Liberal Democrat acting leader Vince Cable is boycotting the state visit to Britain of Saudi King Abdullah.
Mr Cable says he will not attend any of the planned ceremonial events - as would be normal for the leader of one of the main opposition parties.
Mr Cable told the BBC's Today programme that by any assessment of Saudi Arabia, "the human rights record is appalling".
He also cited the regime's arms deal with the British firm BAE and the row over alleged corruption surrounding it.
Mr Cable added: "I think it's quite wrong that as a country we should give the leader of Saudi Arabia this honour."
He said that although Britain has a "business-like" relationship with the country, Britain would not dream of extending the same invitation to other controversial leaders like Libya's Colonel Gadaffi..
He said he had also been critical of the Saudi regime's treatment of Britons.
The Saudi ambassador, Prince Mohammed bin Nawaf, said: "We respect all the political parties in the UK and we will continue to work together to pursue our common goals for the best interests of our two kingdoms."
Mr Cable's decision follows the controversy which erupted last year when Tony Blair halted a long-running Serious Fraud Office inquiry into the £40bn Al-Yamamah deal signed by Margaret Thatcher in the 1980s.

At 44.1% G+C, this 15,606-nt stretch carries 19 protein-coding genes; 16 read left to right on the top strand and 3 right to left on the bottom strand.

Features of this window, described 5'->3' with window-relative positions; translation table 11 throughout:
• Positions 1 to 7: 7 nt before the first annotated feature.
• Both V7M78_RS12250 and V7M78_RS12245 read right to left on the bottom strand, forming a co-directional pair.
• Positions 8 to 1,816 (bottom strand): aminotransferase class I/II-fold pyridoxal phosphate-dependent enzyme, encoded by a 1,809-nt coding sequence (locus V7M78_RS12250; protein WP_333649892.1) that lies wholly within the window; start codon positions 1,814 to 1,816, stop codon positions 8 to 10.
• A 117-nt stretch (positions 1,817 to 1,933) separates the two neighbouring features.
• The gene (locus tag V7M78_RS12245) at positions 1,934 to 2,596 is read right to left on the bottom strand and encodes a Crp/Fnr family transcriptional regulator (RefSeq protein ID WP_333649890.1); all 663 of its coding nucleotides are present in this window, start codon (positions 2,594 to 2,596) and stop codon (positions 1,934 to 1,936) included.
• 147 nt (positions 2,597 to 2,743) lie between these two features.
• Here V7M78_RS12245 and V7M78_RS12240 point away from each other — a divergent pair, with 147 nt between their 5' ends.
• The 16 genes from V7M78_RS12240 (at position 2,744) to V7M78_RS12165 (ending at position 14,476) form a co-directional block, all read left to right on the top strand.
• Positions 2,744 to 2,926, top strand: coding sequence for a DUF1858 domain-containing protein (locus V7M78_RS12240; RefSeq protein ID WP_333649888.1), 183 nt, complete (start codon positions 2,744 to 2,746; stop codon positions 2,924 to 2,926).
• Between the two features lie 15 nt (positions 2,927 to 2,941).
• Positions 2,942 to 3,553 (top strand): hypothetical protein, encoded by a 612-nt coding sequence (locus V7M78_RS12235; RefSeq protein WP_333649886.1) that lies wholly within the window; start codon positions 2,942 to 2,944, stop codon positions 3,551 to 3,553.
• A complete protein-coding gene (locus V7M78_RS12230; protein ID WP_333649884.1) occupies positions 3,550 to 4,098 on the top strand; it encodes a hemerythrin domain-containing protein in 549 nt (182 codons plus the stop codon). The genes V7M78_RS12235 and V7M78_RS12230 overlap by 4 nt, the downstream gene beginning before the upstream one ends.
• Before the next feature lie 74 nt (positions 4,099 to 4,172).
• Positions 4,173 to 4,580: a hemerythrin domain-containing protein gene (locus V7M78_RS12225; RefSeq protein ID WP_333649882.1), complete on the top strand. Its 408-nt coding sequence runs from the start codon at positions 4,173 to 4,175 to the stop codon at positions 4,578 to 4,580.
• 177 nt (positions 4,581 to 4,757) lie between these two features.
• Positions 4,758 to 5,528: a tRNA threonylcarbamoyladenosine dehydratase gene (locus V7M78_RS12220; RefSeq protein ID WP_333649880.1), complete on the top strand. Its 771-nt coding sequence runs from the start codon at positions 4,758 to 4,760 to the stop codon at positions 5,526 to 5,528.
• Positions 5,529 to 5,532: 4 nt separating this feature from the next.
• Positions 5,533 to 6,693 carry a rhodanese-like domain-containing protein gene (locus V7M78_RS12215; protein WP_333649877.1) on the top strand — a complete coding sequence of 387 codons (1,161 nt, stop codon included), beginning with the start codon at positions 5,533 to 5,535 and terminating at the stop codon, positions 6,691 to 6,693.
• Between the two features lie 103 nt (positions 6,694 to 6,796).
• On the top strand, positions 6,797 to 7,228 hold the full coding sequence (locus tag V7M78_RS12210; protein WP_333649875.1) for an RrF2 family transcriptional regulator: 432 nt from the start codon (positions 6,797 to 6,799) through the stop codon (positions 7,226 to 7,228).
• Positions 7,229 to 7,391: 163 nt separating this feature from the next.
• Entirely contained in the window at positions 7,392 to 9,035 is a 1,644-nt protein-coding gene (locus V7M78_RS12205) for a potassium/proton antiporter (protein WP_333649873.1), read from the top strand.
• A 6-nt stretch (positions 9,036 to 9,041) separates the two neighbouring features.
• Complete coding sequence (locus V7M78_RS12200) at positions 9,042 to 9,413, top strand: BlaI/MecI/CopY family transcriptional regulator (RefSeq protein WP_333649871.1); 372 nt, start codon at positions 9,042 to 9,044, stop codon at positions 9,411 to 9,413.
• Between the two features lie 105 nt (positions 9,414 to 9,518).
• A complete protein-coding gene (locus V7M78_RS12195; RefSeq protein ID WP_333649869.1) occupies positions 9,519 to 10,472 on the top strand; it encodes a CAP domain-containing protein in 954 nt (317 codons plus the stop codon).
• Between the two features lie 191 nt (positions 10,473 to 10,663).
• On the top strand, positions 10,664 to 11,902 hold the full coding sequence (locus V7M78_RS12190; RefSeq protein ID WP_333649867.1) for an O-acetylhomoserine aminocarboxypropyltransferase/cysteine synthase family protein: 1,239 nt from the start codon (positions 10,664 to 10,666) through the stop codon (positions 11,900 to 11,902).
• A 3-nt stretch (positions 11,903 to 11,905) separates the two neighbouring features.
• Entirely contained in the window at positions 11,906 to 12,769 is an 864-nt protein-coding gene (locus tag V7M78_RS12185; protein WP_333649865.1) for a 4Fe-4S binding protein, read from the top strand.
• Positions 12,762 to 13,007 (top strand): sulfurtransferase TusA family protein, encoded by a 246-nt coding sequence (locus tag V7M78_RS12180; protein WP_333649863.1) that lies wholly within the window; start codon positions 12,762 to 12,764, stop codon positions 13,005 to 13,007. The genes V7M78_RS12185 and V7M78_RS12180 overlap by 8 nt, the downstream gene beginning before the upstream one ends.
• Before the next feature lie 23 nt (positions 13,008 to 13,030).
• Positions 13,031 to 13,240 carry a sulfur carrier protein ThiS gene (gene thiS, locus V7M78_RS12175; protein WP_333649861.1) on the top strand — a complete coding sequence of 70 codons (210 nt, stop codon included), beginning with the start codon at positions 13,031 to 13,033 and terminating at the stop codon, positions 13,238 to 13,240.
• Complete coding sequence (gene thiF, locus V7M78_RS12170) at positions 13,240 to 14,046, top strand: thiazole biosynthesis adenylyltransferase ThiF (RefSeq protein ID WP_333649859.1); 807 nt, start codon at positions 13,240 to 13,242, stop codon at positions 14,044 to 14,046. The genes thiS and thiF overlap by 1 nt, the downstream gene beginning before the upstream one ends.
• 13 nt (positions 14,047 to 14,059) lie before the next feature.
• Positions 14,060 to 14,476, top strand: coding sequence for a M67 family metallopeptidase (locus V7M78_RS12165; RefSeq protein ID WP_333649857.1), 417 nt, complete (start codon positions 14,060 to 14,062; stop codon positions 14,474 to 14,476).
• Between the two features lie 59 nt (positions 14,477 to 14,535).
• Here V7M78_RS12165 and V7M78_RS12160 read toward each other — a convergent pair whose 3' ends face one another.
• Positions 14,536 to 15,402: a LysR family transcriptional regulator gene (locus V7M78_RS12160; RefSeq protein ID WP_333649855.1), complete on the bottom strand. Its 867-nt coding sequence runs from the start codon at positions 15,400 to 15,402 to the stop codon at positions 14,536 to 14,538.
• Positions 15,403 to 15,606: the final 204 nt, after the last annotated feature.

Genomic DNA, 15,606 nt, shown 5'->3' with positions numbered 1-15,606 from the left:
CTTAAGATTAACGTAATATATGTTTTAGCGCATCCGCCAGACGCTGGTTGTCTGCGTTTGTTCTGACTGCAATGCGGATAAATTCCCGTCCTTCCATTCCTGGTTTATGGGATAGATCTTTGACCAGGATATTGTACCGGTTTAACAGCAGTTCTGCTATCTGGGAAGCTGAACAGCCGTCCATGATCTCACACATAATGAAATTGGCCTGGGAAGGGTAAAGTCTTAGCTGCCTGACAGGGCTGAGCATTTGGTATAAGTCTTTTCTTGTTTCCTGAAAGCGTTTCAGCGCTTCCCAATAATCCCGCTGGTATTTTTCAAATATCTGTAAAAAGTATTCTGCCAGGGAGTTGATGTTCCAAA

Mr Blair argued that Saudi security co-operation in the fight against international terrorism could be jeopardised if the investigation continued.
But critics claimed he was more concerned that Britain could lose out on a fresh £20bn contract to supply the Saudis with 72 Eurofighters - which the Ministry of Defence confirmed last month is going ahead.
In a letter to the Saudi ambassador in London, Mr Cable said: "In my opinion, it is quite wrong for the British government to have proposed a state visit at this time.
"Therefore, it would, I believe, be inappropriate for me to participate in a ceremonial state visit against this background."
A Foreign Office spokeswoman said: "Vince Cable's decision to decline the state banquet is a matter for him."
The decision to invite King Abdullah now reflected the "long-standing friendship" between the two nations, she added.
British and Saudi interests were "intertwined and inseparable" across a range of issues from counter-terrorism to ensuring stability in the Middle East.
Conservative shadow defence secretary Liam Fox warned that Mr Cable's move would be seen as "juvenile gesture politics" and risked insulting one of Britain's main allies in the Gulf.
Meanwhile, Labour leftwinger John McDonnell said that protesters would be staging a mass demo outside the Saudi Embassy on Wednesday.